Selected works by Li Songsong

Li Songsong


Oil on canvas

180 x 300 cm (diptych)

In Gift, Li’s expressionistic painting utilises the devices of photography to allude to the deceptive qualities of images. Picturing Chinese fighters parading a shot down enemy airplane during the second Sino-Japanese war, Li renders the scene as a purely aesthetic experience, supplanting historical connotation with his own legacy of artistic production. Mirroring the original documentary photo, Li’s black and white palette concentrates attention on the formal techniques of the painting; the scene becomes secondary to Li’s seductive brushwork, as ’fact’ becomes disembodied into a malleable network of fluid, loose gestures. The right side of the image has been slightly enlarged to force a comparative study of the image, underscoring the subjectivity of represented ’truth’.

Li Songsong
The Decameron


Oil on canvas

170 x 210 cm

Li’s The Decameron takes its title from a novel written by Giovanni Boccaccio in the mid-14th century; structured as a frame narrative the book is a collection of 100 stories told by ten characters over a period of ten days, creating not one continuous plot, but a medley of tales surrounding set themes. In Li’s painting, Boccaccio’s literary structure is applied to dissemble and reinterpret a public source photo of the 2004 National People’s Congress. Elongating the original image then cutting it into 10 separate pieces, Li completed the painting in individually demarcated sections, each one a distortion and biased embellishment of an historical event.

Li Songsong
This Is How We Talk Politics


Oil on canvas (diptych)

210 X 210 cm 100 x 245 cm 160 X 260 cm Overall dimensions: 260 x 470 cm

Themes of intimacy, remoteness, and anxiety run throughout Li’s work. His scenes gain a haunting uncanniness not from their place in social memory, but because of their intensely concentrated surfaces. Treating his loaded source material as a void template, Li approaches painting as a purely amoral intervention, a meditative engagement with the possibilities of personal significance within an increasingly virtual world. Li’s diptych This Is How We Talk Politics blurs this distinction between public and private. Its sumptuously textured panels paradoxically convey the speed, pixellation, and distortion of mass media as fixed and tangible matter. Thick impasto fields in greyscale loom like a concrete facade, gauged and pockmarked, stippled and annotated through Li’s obsessive gestures, creating an almost spiritual contemplation of beauty from the intrinsically impersonal and generic.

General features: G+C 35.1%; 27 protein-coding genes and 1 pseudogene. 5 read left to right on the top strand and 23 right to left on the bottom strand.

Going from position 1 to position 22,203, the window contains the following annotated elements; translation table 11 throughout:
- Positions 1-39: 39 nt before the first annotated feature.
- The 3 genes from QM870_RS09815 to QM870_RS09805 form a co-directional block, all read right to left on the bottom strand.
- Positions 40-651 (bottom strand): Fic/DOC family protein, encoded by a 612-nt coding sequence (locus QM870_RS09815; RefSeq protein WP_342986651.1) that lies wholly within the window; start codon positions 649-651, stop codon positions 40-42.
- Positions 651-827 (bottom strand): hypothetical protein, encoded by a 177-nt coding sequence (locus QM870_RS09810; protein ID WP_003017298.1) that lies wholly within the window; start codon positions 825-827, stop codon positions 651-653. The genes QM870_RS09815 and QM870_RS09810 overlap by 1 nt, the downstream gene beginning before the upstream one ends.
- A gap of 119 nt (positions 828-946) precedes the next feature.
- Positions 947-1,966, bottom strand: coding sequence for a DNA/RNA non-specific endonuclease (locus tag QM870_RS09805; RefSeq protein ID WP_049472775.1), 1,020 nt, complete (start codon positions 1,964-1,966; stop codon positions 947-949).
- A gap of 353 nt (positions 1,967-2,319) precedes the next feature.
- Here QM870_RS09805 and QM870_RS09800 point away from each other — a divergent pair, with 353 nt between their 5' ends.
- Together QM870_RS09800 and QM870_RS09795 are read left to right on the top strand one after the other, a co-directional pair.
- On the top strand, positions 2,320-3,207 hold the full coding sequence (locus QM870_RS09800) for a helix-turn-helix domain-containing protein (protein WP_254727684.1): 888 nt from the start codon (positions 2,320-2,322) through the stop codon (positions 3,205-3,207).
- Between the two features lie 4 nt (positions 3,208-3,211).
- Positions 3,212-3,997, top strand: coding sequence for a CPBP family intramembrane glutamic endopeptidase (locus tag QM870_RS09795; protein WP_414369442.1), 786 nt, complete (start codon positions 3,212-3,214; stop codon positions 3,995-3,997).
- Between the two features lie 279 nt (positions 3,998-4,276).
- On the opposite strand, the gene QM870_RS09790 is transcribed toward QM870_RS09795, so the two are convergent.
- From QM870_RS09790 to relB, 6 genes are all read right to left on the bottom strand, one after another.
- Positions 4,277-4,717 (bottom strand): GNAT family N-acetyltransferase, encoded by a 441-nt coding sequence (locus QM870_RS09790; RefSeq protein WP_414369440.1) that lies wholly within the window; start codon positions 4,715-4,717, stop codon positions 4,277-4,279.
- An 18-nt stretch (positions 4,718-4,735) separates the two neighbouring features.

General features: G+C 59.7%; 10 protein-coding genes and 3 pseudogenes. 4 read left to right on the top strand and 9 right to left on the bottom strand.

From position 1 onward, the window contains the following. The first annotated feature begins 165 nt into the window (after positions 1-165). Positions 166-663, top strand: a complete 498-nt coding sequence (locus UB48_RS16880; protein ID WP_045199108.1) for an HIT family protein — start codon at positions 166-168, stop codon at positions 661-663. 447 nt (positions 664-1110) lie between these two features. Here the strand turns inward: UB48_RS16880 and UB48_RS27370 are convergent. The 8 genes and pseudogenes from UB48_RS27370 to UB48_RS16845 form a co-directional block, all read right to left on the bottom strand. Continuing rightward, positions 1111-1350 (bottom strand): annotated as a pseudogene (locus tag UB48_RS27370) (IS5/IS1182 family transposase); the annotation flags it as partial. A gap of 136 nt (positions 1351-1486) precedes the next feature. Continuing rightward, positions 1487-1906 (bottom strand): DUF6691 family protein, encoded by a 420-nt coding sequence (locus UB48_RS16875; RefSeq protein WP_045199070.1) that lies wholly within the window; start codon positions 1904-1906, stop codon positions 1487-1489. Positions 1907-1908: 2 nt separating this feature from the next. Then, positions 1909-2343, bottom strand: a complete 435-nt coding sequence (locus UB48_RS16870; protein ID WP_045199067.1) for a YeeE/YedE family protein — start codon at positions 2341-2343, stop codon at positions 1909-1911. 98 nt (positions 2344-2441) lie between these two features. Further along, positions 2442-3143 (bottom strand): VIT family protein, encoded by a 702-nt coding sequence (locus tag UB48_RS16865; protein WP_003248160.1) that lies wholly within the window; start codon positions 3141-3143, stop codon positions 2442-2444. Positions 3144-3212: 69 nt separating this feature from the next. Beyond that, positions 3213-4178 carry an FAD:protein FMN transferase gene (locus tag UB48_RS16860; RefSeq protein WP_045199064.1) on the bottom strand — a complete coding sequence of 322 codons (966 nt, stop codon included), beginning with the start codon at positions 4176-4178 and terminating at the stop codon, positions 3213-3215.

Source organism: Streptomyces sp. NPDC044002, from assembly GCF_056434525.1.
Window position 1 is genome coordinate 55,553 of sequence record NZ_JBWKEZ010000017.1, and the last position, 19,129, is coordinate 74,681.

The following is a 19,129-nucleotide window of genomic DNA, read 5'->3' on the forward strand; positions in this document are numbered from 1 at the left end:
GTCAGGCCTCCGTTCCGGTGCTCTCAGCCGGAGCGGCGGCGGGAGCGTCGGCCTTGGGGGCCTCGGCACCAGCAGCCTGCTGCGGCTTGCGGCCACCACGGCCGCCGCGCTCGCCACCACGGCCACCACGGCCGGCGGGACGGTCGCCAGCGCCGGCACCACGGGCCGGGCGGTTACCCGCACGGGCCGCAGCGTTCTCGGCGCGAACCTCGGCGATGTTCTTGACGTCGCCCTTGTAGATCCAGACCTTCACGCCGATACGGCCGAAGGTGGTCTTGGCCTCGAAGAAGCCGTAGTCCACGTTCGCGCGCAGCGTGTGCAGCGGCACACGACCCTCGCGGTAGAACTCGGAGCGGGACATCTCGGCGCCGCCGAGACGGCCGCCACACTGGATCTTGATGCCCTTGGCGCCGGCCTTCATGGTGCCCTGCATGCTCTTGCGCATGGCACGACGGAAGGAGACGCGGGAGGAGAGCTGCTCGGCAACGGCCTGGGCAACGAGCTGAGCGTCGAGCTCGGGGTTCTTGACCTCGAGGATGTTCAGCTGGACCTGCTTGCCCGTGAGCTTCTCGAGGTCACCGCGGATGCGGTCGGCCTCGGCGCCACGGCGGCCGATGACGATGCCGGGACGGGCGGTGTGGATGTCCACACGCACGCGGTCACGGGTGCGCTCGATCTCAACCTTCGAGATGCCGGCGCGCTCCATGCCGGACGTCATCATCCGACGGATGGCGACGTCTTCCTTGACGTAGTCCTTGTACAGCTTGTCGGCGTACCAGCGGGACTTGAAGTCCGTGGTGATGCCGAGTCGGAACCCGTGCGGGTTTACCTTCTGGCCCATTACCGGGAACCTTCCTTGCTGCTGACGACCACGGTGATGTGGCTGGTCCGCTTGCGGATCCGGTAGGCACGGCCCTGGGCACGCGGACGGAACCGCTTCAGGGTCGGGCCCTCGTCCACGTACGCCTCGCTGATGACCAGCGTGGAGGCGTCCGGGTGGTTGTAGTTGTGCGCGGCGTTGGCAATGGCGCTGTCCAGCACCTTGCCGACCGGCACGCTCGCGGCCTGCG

Li Songsong
Cuban Sugar


Oil on aluminium panels

280 x 400cm

Li painted Cuban Sugar in 2006 at a time when China underwent a crisis in domestic sugar production, forcing it to engage in trade with Cuba to cut inflation. Li’s visualisation of this event is fractured, reflecting this ideological conflict of interest with an image that is not self-sustaining, but rather uncomfortably made up of a composite of independent sections. Executing his scene as a montage, each defined area operates as a painting within a painting, suggesting a layered and disjointed approach to historical interpretation, further complicated by Li’s intensely formal approach to his subject. Li offers no political opinion within his work, but focuses solely on the act of painting to open new relationships between individual perception and the authoritative narratives of documentation.

Other Resources
Additional information on Li Songsong
Works, images, text and biography for Li Songsong - Interview by Ai Weiwei, Feng Boyi and Li Songsong
Ai Weiwei: Could you tell me when you started to paint in this style? In 2001, I saw the exhibition you had in a bar.
Li Songsong: What I painted was the kind of iron candy boxes we played with when I was small. Its title
was "Beijing Candy." There was another one called "Digging," which depicted some soldiers digging
trenches. - Li Songsong: Works 2001 - 2004
Li Songsong, a young artist in the 70s, has been in recent years investigating the relation between public images and their transposition onto canvas. In the shift to painting these pictures, which are mainly old photos related to historical characters and facts, he hasn’t protracted the cognitive style as for some previous artists’ practice of criticizing, exposing, questioning, or satirizing and propagandizing about a certain historical period, but has used a kind of imagery enacting an objective approach.
Li Songsong – Hypnogenesis
Li Songsong (b. 1973, Beijing) is widely considered one the most important painters of his generation. Since graduating from Beijing's Central Academy of Fine Arts in 1996, Li's paintings - rendered with a lush impasto and often based on photographs of China's modern history - have been featured prominently in important group exhibitions throughout the world. Li Songsong - Hypnogenesis offers Beijing audiences a rare opportunity to see a powerful selection of Li's new, large-scale works.
Additional images.